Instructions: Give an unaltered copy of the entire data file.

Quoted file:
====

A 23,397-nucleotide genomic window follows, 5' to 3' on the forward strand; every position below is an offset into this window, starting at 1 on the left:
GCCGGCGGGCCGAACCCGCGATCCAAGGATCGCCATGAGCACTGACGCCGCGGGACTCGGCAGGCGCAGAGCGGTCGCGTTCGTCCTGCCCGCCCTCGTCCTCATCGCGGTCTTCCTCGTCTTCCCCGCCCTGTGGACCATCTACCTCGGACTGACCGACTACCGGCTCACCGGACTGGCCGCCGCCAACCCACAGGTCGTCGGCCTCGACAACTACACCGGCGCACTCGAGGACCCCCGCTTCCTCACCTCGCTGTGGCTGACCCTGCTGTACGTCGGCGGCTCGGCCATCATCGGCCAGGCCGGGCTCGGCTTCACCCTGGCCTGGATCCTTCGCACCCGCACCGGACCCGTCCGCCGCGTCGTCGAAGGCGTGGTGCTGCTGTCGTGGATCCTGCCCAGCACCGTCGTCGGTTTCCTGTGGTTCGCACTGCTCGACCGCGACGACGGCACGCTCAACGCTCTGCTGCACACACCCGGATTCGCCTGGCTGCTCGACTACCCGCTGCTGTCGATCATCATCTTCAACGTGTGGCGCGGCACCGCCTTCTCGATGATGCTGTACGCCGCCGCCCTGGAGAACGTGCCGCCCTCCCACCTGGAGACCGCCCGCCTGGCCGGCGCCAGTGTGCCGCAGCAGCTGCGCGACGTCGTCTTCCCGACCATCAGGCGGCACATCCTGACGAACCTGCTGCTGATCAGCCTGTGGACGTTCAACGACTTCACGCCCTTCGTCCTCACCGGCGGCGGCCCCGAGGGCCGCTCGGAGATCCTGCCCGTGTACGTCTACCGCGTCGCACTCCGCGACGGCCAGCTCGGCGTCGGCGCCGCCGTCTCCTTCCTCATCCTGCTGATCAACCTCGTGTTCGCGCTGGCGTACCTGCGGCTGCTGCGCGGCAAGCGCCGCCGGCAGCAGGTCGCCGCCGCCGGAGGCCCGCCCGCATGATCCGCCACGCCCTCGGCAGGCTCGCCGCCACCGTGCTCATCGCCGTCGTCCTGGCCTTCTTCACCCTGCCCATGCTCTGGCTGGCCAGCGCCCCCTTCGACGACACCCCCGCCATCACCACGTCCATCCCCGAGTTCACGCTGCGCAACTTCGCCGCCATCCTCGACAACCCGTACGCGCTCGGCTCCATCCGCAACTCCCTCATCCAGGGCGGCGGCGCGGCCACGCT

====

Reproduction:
A 23,397-nucleotide genomic window follows, 5' to 3' on the forward strand; every position below is an offset into this window, starting at 1 on the left:
GCCGGCGGGCCGAACCCGCGATCCAAGGATCGCCATGAGCACTGACGCCGCGGGACTCGGCAGGCGCAGAGCGGTCGCGTTCGTCCTGCCCGCCCTCGTCCTCATCGCGGTCTTCCTCGTCTTCCCCGCCCTGTGGACCATCTACCTCGGACTGACCGACTACCGGCTCACCGGACTGGCCGCCGCCAACCCACAGGTCGTCGGCCTCGACAACTACACCGGCGCACTCGAGGACCCCCGCTTCCTCACCTCGCTGTGGCTGACCCTGCTGTACGTCGGCGGCTCGGCCATCATCGGCCAGGCCGGGCTCGGCTTCACCCTGGCCTGGATCCTTCGCACCCGCACCGGACCCGTCCGCCGCGTCGTCGAAGGCGTGGTGCTGCTGTCGTGGATCCTGCCCAGCACCGTCGTCGGTTTCCTGTGGTTCGCACTGCTCGACCGCGACGACGGCACGCTCAACGCTCTGCTGCACACACCCGGATTCGCCTGGCTGCTCGACTACCCGCTGCTGTCGATCATCATCTTCAACGTGTGGCGCGGCACCGCCTTCTCGATGATGCTGTACGCCGCCGCCCTGGAGAACGTGCCGCCCTCCCACCTGGAGACCGCCCGCCTGGCCGGCGCCAGTGTGCCGCAGCAGCTGCGCGACGTCGTCTTCCCGACCATCAGGCGGCACATCCTGACGAACCTGCTGCTGATCAGCCTGTGGACGTTCAACGACTTCACGCCCTTCGTCCTCACCGGCGGCGGCCCCGAGGGCCGCTCGGAGATCCTGCCCGTGTACGTCTACCGCGTCGCACTCCGCGACGGCCAGCTCGGCGTCGGCGCCGCCGTCTCCTTCCTCATCCTGCTGATCAACCTCGTGTTCGCGCTGGCGTACCTGCGGCTGCTGCGCGGCAAGCGCCGCCGGCAGCAGGTCGCCGCCGCCGGAGGCCCGCCCGCATGATCCGCCACGCCCTCGGCAGGCTCGCCGCCACCGTGCTCATCGCCGTCGTCCTGGCCTTCTTCACCCTGCCCATGCTCTGGCTGGCCAGCGCCCCCTTCGACGACACCCCCGCCATCACCACGTCCATCCCCGAGTTCACGCTGCGCAACTTCGCCGCCATCCTCGACAACCCGTACGCGCTCGGCTCCATCCGCAACTCCCTCATCCAGGGCGGCGGCGCGGCCACGCT